Management Information System (MIS) for schools
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We were honoured to welcome education advisor, writer and speaker, Mary Myatt, to give the keynote speech at this term’s ArborFest – our two-day virtual festival exploring innovative ways of working with Arbor MIS. Mary gave a brilliant talk about how schools can carve out time for satisfying work on the curriculum by focusing on
We were honoured to welcome education advisor, writer and speaker, Mary Myatt, to give the keynote speech at this term’s ArborFest – our two-day virtual festival exploring innovative ways of working with Arbor MIS.
Mary gave a brilliant talk about how schools can carve out time for satisfying work on the curriculum by focusing on fewer things in greater depth. You can read her talk below – or catch the recording here.
You don’t need me to tell you how demanding, exhilarating, exciting and exhausting it is in schools, even in normal times (and it has been that to the power of ten recently). So while there’s nothing we can do about what’s happening in the wider world, I think there are some things we do have control over.
I often hear staff in schools complaining that they’re not as far ahead as they’d like to be in certain areas such as curriculum or school improvement. But what I encourage them to recognise is that they only have so much bandwidth. Sometimes we must accept how things are and not beat ourselves up.
On flights when they give out the health and safety instructions, they say that in the case of an emergency, if we’re travelling with someone vulnerable or a young child, we must put our own masks on first. Why is that? Because we can’t look after other people unless we’re safe and sound ourselves.
Greg McKeown talks about rest as a responsibility. It’s not a luxury. It’s really important, for example, that we eat proper food on a regular basis, that we get a bit of fresh air every day and that we go to bed at a reasonable time.
Trying to do everything is a problem for us as a sector. We want the best for our children and our communities, but we simply can’t do everything.
A real mantra of Greg McKeown’s work is the need to cut back in order to set clearer prioritie that are likely to make the biggest difference. And in the context of education, priorities need to be framed around a focus on what is likely to make the greatest difference to children’s learning. As McKeown says, if we have too many priorities, we’re simply not going to do anything really well.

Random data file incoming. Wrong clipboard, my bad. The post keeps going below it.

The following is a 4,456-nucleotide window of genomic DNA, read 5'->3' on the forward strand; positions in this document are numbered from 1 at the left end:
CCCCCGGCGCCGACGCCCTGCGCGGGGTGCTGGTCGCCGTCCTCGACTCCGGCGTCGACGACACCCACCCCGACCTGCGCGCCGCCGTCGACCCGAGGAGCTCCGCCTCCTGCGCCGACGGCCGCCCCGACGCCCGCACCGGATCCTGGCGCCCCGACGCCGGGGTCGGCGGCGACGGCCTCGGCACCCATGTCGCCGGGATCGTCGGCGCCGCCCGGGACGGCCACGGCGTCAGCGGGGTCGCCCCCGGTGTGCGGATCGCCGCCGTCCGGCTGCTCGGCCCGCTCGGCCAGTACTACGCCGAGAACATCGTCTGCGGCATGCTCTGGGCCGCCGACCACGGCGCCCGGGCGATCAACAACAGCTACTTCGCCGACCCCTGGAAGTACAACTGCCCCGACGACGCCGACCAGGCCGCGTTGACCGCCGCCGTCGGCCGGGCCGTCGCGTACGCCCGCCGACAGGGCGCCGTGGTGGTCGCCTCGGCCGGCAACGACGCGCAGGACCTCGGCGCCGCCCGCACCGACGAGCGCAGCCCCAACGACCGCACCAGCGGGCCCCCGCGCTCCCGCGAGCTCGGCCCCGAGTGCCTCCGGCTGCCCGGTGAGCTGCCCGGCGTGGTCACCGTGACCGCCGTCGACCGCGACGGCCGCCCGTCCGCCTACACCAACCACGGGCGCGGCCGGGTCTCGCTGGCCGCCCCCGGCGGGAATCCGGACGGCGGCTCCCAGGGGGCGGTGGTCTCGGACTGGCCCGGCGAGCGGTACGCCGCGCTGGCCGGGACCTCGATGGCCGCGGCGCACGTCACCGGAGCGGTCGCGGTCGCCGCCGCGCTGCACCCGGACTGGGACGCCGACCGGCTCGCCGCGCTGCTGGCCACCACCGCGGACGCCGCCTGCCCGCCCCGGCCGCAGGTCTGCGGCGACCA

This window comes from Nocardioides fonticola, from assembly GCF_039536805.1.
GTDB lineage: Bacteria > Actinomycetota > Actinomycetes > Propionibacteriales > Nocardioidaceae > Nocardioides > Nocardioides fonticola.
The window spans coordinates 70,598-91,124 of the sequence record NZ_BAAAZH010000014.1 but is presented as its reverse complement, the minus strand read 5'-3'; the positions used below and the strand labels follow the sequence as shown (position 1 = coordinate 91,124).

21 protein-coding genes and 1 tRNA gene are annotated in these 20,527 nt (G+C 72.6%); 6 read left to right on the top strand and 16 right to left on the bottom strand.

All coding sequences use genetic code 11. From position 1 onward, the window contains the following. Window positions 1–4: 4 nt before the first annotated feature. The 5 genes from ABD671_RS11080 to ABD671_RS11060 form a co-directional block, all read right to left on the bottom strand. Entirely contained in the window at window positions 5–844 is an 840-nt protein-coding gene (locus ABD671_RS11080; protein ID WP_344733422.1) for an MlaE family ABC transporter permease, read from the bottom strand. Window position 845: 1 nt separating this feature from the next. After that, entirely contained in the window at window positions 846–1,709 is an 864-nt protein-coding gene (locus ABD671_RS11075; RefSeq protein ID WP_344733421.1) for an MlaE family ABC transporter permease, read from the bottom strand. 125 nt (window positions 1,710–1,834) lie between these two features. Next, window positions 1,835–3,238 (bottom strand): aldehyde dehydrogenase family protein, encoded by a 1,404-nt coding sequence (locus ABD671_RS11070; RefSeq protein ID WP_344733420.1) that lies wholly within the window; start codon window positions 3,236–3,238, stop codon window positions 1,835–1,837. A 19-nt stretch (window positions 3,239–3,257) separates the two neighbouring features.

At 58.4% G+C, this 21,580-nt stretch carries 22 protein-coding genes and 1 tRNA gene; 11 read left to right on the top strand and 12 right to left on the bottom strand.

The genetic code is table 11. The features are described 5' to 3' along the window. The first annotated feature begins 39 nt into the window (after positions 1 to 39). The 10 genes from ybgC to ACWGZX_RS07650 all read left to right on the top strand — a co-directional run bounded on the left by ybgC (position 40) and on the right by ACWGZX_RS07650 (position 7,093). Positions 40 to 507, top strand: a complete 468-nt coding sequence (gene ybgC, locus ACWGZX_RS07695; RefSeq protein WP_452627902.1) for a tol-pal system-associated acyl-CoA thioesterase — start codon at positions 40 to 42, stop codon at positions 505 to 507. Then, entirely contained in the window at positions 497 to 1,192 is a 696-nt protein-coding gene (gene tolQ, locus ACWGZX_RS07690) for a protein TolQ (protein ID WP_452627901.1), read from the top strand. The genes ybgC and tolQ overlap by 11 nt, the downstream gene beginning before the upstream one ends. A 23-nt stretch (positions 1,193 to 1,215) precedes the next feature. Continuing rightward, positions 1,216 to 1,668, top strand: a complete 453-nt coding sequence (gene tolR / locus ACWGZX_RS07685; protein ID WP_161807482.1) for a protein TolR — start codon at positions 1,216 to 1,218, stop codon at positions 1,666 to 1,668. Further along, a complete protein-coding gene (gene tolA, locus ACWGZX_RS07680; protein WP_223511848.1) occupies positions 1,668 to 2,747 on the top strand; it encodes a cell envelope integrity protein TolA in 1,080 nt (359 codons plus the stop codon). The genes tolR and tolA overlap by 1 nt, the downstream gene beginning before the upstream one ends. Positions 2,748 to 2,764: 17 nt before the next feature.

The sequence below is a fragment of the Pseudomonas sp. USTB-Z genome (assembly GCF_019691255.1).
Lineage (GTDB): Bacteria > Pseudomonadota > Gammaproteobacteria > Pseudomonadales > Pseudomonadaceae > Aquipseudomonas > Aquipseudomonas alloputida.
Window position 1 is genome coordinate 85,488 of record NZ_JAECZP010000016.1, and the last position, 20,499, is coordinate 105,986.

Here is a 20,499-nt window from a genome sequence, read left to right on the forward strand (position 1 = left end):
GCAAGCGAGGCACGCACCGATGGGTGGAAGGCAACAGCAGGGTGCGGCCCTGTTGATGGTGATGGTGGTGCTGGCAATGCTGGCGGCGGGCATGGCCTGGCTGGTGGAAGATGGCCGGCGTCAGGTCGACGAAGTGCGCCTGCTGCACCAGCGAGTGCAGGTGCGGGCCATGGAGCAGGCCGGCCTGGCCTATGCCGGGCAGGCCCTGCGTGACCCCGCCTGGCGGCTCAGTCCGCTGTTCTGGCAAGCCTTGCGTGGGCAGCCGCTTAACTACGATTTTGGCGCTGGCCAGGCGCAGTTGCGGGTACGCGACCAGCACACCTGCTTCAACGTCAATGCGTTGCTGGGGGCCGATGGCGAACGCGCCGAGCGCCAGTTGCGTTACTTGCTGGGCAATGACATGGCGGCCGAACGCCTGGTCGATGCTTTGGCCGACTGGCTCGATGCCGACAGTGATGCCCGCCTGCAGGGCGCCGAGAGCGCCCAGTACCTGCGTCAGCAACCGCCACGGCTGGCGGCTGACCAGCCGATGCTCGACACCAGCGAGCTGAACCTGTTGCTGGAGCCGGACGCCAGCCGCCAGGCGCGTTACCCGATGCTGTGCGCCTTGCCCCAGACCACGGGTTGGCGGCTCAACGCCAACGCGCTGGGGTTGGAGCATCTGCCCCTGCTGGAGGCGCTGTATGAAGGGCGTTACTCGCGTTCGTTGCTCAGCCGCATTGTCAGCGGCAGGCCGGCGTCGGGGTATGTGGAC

Pareto’s 80/20 rule is also worth remembering. In Italy in the 1890s, Pareto found that 80% of the land was owned by 20% of the population. What has emerged from this insight is that across many sectors, a relatively small amount of input has a disproportionate impact. And this broad 80/20 rule also applies to schools. If we cut out some of the processes and resources we use, for example in the curriculum, that have less impact, we’ll be able to focus on the things that make the greatest difference.
There is overwhelming evidence from all quarters, not just my own work, that it’s the quality of the curriculum that makes the greatest difference for the greatest number of children. The quality of the curriculum has certainly gone up the agenda recently since the addition of the “quality of education” judgement to the latest Ofsted framework in 2019.
There are eight main things we need to get right when thinking about quality education:
1. Realign priorities
Both my work and Ofsted’s research have found that in some schools, priorities have become distorted. In some primaries, for example, in order for children to do well in their SATs, they are given a diet of SATs in the mistaken belief that that will produce better results. But if you look at the scores for the children who didn’t do so well in the reading papers for 2019, it was because of a lack of vocabulary. So how do we develop children’s vocabulary? Through a broad and balanced curriculum, not just a list of spelling.
2. Address curriculum misconceptions
I notice some misconceptions around the curriculum, such as focusing on skills and thinking of them as “cross transferable”. Just because a child can evaluate and dissect something really well in geography doesn’t mean to say they can do the same in history if they don’t know any history. We need to think of skills and knowledge as being like conjoined twins; through rich exposure to and engagement with the curriculum, skills develop.